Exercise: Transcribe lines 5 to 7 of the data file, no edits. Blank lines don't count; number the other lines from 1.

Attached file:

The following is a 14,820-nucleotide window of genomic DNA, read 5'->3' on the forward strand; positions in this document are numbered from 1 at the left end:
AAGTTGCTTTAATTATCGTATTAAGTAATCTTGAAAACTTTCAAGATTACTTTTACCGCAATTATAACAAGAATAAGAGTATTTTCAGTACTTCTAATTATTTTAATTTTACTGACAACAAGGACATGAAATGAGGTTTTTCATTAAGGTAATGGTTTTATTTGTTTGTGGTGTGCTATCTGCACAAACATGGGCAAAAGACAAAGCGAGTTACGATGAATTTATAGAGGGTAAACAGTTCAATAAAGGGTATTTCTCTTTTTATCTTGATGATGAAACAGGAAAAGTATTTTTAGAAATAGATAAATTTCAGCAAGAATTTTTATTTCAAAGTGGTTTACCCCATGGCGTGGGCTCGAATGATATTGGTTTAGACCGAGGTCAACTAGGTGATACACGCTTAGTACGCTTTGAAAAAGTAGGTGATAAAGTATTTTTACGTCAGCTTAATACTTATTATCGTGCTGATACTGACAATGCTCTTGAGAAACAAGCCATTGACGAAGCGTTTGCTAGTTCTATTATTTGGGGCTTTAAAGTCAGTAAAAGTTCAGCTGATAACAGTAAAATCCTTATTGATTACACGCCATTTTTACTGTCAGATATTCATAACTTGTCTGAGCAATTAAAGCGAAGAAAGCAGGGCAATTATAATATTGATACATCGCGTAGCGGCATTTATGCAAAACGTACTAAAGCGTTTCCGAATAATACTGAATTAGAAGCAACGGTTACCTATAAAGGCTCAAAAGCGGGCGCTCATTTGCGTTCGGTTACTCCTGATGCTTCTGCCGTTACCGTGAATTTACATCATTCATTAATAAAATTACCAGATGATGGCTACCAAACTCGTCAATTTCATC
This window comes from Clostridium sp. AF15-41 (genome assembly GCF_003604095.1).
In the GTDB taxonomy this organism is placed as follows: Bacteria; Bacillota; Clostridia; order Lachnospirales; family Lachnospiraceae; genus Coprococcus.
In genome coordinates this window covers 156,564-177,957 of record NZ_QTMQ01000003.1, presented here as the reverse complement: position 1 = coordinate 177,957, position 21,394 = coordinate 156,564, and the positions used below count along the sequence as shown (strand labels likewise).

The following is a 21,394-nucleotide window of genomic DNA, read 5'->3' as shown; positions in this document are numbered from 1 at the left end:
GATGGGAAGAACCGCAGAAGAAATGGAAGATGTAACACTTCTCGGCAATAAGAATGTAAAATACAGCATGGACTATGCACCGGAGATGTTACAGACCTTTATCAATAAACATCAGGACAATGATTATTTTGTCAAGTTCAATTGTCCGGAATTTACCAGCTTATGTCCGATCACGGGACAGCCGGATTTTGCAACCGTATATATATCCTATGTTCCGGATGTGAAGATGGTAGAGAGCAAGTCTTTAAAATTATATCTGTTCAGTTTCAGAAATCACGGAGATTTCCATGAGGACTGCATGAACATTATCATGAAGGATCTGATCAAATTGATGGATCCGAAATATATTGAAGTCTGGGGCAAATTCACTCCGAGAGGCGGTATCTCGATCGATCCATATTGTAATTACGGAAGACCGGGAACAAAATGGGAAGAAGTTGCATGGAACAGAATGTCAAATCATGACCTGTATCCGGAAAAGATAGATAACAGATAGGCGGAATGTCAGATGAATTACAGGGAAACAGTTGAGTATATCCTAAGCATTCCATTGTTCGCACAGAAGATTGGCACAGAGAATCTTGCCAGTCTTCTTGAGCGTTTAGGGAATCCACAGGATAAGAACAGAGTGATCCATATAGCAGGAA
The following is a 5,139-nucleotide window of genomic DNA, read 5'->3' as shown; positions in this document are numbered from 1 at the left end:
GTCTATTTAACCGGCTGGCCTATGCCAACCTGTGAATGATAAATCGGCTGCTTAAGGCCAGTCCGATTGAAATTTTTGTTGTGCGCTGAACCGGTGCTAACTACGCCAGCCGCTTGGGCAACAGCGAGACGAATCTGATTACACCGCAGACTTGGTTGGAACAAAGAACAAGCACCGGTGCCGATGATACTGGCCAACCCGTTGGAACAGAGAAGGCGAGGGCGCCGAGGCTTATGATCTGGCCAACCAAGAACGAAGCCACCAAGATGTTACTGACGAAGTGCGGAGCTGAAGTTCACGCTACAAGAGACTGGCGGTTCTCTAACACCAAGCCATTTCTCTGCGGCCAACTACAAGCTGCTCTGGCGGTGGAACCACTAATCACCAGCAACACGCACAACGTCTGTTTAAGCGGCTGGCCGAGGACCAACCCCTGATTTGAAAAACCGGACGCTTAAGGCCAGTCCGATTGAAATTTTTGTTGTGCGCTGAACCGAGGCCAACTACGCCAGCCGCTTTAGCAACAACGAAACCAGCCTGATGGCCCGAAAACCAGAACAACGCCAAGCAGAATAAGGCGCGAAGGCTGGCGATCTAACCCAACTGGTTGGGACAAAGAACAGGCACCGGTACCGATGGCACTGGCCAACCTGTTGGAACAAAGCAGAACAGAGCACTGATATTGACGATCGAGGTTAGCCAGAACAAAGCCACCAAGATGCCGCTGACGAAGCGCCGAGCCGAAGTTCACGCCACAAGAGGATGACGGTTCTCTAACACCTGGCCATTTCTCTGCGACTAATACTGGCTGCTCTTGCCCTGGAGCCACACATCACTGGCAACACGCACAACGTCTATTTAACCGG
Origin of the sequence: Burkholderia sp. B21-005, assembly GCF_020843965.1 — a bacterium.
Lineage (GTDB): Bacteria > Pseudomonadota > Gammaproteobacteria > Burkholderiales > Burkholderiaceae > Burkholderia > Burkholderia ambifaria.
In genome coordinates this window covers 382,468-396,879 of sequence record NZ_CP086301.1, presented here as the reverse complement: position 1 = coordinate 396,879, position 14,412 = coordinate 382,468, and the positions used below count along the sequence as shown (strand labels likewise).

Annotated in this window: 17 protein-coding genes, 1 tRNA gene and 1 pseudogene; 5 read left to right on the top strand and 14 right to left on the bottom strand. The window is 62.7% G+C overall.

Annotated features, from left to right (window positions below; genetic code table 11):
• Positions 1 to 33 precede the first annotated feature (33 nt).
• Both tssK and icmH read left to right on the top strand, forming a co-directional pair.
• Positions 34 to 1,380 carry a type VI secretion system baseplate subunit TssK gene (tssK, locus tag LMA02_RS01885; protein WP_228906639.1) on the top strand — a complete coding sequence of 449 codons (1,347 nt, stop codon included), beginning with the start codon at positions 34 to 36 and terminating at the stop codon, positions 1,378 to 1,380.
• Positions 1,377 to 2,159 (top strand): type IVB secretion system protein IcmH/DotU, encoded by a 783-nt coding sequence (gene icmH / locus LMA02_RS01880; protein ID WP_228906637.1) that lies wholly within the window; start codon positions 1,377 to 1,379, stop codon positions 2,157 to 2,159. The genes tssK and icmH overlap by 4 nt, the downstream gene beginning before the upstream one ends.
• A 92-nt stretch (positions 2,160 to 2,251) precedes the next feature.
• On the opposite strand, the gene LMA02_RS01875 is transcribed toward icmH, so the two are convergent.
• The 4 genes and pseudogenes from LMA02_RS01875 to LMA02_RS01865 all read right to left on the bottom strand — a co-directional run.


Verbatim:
In genome coordinates this window covers 156,564-177,957 of record NZ_QTMQ01000003.1, presented here as the reverse complement: position 1 = coordinate 177,957, position 21,394 = coordinate 156,564, and the positions used below count along the sequence as shown (strand labels likewise).

The following is a 21,394-nucleotide window of genomic DNA, read 5'->3' as shown; positions in this document are numbered from 1 at the left end:
GATGGGAAGAACCGCAGAAGAAATGGAAGATGTAACACTTCTCGGCAATAAGAATGTAAAATACAGCATGGACTATGCACCGGAGATGTTACAGACCTTTATCAATAAACATCAGGACAATGATTATTTTGTCAAGTTCAATTGTCCGGAATTTACCAGCTTATGTCCGATCACGGGACAGCCGGATTTTGCAACCGTATATATATCCTATGTTCCGGATGTGAAGATGGTAGAGAGCAAGTCTTTAAAATTATATCTGTTCAGTTTCAGAAATCACGGAGATTTCCATGAGGACTGCATGAACATTATCATGAAGGATCTGATCAAATTGATGGATCCGAAATATATTGAAGTCTGGGGCAAATTCACTCCGAGAGGCGGTATCTCGATCGATCCATATTGTAATTACGGAAGACCGGGAACAAAATGGGAAGAAGTTGCATGGAACAGAATGTCAAATCATGACCTGTATCCGGAAAAGATAGATAACAGATAGGCGGAATGTCAGATGAATTACAGGGAAACAGTTGAGTATATCCTAAGCATTCCATTGTTCGCACAGAAGATTGGCACAGAGAATCTTGCCAGTCTTCTTGAGCGTTTAGGGAATCCACAGGATAAGAACAGAGTGATCCATATAGCAGGAA